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Energy Demand

By 2040, global energy demand is expected to increase by 37% and electricity demand by almost 80%.1 This growth in demand poses a challenge for governments trying to meet demand while also reducing the greenhouse gas emissions responsible for climate change. The Clean Energy Ministerial (CEM) is helping countries and industries address this challenge through initiatives to increase energy efficiency and productivity and effectively manage energy demand. 

Improvements in energy efficiency and higher levels of energy productivity offer many benefits to households, businesses, and governments. More efficient use of energy can reduce energy costs, increase competitiveness, enhance energy security, and expand energy access. It can also reduce or eliminate the need to add new power-generating capacity and reduce carbon emissions and other harmful pollutants. And by shifting the demand curve, energy efficiency, along with flexible demand response, can play a critical role in the integration of variable renewable energy sources.

According to recent analysis by the International Energy Agency (IEA), energy efficiency measures could provide almost half of the energy and associated emissions reductions required to be on track in 2020 for a 2°C global warming trajectory.2 The IEA also projects that as much as two-thirds of energy efficiency potential though 2035 will remain untapped unless policies change. CEM energy demand initiatives address the challenges to realizing this potential through work focused on vehicles, buildings and industry, and equipment and appliances—all major sources of growth in energy demand.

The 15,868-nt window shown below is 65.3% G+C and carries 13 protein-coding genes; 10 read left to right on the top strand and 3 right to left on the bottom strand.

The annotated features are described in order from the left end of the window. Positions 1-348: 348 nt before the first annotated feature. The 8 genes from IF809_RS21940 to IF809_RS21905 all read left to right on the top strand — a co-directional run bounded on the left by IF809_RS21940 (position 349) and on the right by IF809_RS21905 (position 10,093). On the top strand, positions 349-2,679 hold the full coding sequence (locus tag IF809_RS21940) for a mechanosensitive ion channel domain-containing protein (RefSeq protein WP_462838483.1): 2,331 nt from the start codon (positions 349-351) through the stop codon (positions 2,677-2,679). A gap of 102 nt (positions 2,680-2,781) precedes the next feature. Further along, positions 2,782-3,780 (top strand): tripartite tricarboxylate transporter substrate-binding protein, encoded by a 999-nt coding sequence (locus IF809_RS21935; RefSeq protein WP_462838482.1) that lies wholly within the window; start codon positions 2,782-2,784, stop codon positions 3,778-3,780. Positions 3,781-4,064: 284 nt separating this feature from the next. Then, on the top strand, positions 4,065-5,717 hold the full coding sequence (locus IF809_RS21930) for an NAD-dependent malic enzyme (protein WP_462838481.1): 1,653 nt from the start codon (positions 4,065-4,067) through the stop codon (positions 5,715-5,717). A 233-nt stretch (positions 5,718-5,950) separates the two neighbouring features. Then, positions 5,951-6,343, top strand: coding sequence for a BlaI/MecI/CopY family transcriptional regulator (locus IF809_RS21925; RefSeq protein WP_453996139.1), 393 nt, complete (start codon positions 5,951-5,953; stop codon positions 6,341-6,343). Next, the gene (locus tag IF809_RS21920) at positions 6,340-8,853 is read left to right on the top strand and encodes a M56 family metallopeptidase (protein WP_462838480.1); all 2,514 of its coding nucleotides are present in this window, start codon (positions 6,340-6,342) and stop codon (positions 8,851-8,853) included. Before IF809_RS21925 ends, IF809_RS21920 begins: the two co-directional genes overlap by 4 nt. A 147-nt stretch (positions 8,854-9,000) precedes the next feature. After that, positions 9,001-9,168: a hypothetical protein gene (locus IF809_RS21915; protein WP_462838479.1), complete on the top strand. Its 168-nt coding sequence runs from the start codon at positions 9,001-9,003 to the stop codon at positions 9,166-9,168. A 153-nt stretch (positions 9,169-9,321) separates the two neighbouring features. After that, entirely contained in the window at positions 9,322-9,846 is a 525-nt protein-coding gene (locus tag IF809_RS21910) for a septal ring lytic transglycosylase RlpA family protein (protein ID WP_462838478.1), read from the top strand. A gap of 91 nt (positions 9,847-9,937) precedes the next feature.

1 IEA, “World Energy Outlook Factsheet 2014: Power and renewables,” 2014.

2 Presented in Redrawing the Energy–Climate Map: World Energy Outlook Special Report (June 10, 2013), IEA’s 4-for-2°C Scenario identifies short-term actions toward the 2012 World Energy Outlook 450 Scenario, which sets out an energy pathway consistent with the goal of limiting the global increase in temperature to 2°C by limiting concentration of greenhouse gases in the atmosphere to around 450 parts per million of CO2. The 4-for-2°C Scenario mitigation by 2020 is slightly smaller than that of the 450 Scenario. 


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